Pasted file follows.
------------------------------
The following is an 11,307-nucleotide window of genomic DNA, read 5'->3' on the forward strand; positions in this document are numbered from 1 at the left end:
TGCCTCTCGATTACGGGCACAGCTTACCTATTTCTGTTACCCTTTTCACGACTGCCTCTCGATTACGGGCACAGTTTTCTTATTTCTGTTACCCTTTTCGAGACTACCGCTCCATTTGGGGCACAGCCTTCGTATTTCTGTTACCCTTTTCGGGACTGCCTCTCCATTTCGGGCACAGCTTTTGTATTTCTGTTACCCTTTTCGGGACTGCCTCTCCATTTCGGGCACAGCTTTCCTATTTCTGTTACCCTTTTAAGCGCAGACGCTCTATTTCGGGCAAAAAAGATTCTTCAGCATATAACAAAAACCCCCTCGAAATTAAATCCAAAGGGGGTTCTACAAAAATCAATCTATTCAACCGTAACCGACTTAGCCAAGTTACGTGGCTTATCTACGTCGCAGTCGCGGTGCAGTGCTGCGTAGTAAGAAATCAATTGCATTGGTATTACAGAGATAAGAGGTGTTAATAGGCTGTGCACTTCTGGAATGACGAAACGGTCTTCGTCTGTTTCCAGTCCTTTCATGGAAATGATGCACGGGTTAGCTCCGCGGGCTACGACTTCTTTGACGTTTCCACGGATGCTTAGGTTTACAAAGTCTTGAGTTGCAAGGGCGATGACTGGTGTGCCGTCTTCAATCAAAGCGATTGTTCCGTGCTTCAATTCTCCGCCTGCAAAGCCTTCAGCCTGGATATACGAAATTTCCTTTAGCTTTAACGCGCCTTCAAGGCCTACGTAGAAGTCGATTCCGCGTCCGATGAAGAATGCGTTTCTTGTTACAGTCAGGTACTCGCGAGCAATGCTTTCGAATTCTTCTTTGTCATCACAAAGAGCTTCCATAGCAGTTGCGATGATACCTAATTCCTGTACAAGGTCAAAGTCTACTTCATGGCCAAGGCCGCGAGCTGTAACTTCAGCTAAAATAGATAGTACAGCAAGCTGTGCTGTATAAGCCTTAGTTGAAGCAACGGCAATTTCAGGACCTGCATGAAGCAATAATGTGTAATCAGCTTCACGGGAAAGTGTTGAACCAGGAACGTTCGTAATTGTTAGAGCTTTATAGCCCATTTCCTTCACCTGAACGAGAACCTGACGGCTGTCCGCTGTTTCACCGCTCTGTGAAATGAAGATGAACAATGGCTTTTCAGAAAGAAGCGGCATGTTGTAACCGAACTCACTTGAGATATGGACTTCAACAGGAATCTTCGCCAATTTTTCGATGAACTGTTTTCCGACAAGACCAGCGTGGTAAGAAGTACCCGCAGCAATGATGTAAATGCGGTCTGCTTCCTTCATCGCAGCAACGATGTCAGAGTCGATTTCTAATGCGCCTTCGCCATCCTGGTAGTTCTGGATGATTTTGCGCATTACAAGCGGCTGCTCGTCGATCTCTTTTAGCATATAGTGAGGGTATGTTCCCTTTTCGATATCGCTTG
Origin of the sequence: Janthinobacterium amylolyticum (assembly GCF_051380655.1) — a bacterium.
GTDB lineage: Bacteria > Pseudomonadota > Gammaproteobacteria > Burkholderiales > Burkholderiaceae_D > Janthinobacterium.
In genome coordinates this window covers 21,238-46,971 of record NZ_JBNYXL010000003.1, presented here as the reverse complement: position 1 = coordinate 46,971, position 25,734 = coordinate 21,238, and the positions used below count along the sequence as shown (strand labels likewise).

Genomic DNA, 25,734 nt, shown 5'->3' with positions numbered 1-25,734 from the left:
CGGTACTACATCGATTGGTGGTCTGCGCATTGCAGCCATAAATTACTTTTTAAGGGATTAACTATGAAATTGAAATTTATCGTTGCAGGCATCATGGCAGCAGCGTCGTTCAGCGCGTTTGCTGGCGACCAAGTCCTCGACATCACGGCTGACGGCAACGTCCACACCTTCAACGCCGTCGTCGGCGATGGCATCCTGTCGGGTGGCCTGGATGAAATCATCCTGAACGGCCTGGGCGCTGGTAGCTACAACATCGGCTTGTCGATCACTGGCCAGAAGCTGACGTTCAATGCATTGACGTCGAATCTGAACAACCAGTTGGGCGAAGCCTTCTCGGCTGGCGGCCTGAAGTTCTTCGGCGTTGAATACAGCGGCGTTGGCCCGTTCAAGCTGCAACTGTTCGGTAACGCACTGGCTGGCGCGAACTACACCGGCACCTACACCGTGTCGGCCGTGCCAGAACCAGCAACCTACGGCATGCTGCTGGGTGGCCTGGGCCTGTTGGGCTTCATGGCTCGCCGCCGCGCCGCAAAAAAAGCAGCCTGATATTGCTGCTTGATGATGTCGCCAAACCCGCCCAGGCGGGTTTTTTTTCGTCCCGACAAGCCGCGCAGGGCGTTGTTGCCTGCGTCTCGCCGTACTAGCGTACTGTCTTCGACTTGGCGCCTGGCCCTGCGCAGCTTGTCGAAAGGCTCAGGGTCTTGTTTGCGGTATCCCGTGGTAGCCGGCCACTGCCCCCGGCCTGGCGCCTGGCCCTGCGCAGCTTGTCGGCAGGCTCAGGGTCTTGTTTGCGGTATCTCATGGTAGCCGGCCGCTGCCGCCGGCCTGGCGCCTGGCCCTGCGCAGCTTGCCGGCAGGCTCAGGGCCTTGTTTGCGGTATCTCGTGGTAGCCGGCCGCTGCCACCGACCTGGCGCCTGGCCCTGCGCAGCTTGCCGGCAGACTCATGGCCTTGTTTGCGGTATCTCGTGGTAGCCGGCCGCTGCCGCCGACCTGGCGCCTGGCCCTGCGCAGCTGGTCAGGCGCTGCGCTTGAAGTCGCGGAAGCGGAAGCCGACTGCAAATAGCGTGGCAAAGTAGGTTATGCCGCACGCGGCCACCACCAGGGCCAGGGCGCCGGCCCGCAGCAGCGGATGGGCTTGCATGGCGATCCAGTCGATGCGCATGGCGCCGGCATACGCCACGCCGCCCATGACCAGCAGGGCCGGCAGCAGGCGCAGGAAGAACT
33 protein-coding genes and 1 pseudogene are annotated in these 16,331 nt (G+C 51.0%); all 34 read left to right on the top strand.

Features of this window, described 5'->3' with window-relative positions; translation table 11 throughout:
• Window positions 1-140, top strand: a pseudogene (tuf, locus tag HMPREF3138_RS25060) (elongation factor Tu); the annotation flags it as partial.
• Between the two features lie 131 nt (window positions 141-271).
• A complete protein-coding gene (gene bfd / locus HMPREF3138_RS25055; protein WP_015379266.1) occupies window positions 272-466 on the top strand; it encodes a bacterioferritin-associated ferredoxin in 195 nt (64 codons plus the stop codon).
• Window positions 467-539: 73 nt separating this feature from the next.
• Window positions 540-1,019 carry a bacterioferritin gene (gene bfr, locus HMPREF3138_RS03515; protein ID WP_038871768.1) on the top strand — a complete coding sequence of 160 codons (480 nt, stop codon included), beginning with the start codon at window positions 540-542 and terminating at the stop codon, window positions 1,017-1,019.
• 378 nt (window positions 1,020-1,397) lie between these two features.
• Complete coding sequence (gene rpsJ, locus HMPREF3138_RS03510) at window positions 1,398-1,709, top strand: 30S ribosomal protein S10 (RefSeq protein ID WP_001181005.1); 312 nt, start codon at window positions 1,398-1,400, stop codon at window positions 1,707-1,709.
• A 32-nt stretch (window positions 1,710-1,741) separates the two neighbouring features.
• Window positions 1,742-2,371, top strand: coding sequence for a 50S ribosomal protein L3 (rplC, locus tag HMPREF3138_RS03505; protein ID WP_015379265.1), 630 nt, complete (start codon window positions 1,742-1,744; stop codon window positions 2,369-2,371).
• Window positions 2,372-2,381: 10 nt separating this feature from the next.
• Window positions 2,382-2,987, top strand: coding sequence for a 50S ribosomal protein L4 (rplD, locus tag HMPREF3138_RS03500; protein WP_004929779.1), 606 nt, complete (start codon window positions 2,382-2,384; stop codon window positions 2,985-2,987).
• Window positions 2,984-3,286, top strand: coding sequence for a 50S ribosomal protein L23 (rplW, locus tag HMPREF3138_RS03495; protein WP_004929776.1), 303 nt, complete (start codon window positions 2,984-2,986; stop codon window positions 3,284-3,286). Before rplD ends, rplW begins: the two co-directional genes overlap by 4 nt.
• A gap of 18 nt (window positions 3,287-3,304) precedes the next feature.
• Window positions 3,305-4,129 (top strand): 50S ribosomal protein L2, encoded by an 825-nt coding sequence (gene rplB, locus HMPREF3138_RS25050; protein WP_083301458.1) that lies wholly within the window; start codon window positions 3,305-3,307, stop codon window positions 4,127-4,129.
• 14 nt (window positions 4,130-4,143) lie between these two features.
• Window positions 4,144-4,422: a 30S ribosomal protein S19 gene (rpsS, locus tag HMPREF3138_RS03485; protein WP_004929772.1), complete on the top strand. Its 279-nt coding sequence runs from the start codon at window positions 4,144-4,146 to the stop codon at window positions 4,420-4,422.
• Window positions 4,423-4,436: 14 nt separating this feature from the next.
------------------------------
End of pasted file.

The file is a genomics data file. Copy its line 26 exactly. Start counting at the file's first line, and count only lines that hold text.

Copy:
• Window positions 4,423-4,436: 14 nt separating this feature from the next.